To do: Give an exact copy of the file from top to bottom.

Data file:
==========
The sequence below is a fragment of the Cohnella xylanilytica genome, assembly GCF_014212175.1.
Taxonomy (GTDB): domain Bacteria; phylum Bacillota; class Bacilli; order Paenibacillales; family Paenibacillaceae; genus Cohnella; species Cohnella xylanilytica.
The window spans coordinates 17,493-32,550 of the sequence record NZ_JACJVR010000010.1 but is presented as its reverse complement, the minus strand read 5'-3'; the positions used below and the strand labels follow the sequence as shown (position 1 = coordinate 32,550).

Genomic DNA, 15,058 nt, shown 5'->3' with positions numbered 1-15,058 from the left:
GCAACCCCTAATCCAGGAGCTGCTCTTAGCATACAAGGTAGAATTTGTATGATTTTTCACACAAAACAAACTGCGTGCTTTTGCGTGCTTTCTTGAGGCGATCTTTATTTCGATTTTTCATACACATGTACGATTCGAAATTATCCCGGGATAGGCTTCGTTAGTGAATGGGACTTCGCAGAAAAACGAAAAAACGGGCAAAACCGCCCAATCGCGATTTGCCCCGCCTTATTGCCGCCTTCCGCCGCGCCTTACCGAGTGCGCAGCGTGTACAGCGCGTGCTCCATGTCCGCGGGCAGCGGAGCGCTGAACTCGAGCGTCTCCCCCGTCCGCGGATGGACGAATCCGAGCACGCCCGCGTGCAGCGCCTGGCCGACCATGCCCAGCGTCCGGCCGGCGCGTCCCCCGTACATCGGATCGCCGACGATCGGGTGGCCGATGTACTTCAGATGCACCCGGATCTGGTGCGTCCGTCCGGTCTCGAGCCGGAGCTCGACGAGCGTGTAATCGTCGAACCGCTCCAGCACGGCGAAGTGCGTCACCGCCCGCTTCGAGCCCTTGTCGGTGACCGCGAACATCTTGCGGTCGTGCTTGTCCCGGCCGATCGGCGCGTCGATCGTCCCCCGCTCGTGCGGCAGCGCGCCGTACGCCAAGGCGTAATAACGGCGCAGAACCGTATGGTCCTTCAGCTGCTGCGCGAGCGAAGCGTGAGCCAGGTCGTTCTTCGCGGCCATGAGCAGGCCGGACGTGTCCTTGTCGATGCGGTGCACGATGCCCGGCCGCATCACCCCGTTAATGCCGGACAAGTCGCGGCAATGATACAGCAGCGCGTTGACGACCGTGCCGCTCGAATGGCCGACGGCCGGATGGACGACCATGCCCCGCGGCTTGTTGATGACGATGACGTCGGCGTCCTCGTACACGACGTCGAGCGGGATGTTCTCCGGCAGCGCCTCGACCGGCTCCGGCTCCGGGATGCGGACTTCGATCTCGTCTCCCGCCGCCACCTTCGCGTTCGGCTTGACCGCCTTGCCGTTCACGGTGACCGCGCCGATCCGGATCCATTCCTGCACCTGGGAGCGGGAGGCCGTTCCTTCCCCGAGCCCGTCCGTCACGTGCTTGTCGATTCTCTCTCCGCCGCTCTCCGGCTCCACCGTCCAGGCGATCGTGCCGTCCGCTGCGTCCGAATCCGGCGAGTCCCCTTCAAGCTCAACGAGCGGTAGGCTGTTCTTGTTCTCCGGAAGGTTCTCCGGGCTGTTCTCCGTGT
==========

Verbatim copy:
The sequence below is a fragment of the Cohnella xylanilytica genome, assembly GCF_014212175.1.
Taxonomy (GTDB): domain Bacteria; phylum Bacillota; class Bacilli; order Paenibacillales; family Paenibacillaceae; genus Cohnella; species Cohnella xylanilytica.
The window spans coordinates 17,493-32,550 of the sequence record NZ_JACJVR010000010.1 but is presented as its reverse complement, the minus strand read 5'-3'; the positions used below and the strand labels follow the sequence as shown (position 1 = coordinate 32,550).

Genomic DNA, 15,058 nt, shown 5'->3' with positions numbered 1-15,058 from the left:
GCAACCCCTAATCCAGGAGCTGCTCTTAGCATACAAGGTAGAATTTGTATGATTTTTCACACAAAACAAACTGCGTGCTTTTGCGTGCTTTCTTGAGGCGATCTTTATTTCGATTTTTCATACACATGTACGATTCGAAATTATCCCGGGATAGGCTTCGTTAGTGAATGGGACTTCGCAGAAAAACGAAAAAACGGGCAAAACCGCCCAATCGCGATTTGCCCCGCCTTATTGCCGCCTTCCGCCGCGCCTTACCGAGTGCGCAGCGTGTACAGCGCGTGCTCCATGTCCGCGGGCAGCGGAGCGCTGAACTCGAGCGTCTCCCCCGTCCGCGGATGGACGAATCCGAGCACGCCCGCGTGCAGCGCCTGGCCGACCATGCCCAGCGTCCGGCCGGCGCGTCCCCCGTACATCGGATCGCCGACGATCGGGTGGCCGATGTACTTCAGATGCACCCGGATCTGGTGCGTCCGTCCGGTCTCGAGCCGGAGCTCGACGAGCGTGTAATCGTCGAACCGCTCCAGCACGGCGAAGTGCGTCACCGCCCGCTTCGAGCCCTTGTCGGTGACCGCGAACATCTTGCGGTCGTGCTTGTCCCGGCCGATCGGCGCGTCGATCGTCCCCCGCTCGTGCGGCAGCGCGCCGTACGCCAAGGCGTAATAACGGCGCAGAACCGTATGGTCCTTCAGCTGCTGCGCGAGCGAAGCGTGAGCCAGGTCGTTCTTCGCGGCCATGAGCAGGCCGGACGTGTCCTTGTCGATGCGGTGCACGATGCCCGGCCGCATCACCCCGTTAATGCCGGACAAGTCGCGGCAATGATACAGCAGCGCGTTGACGACCGTGCCGCTCGAATGGCCGACGGCCGGATGGACGACCATGCCCCGCGGCTTGTTGATGACGATGACGTCGGCGTCCTCGTACACGACGTCGAGCGGGATGTTCTCCGGCAGCGCCTCGACCGGCTCCGGCTCCGGGATGCGGACTTCGATCTCGTCTCCCGCCGCCACCTTCGCGTTCGGCTTGACCGCCTTGCCGTTCACGGTGACCGCGCCGATCCGGATCCATTCCTGCACCTGGGAGCGGGAGGCCGTTCCTTCCCCGAGCCCGTCCGTCACGTGCTTGTCGATTCTCTCTCCGCCGCTCTCCGGCTCCACCGTCCAGGCGATCGTGCCGTCCGCTGCGTCCGAATCCGGCGAGTCCCCTTCAAGCTCAACGAGCGGTAGGCTGTTCTTGTTCTCCGGAAGGTTCTCCGGGCTGTTCTCCGTGT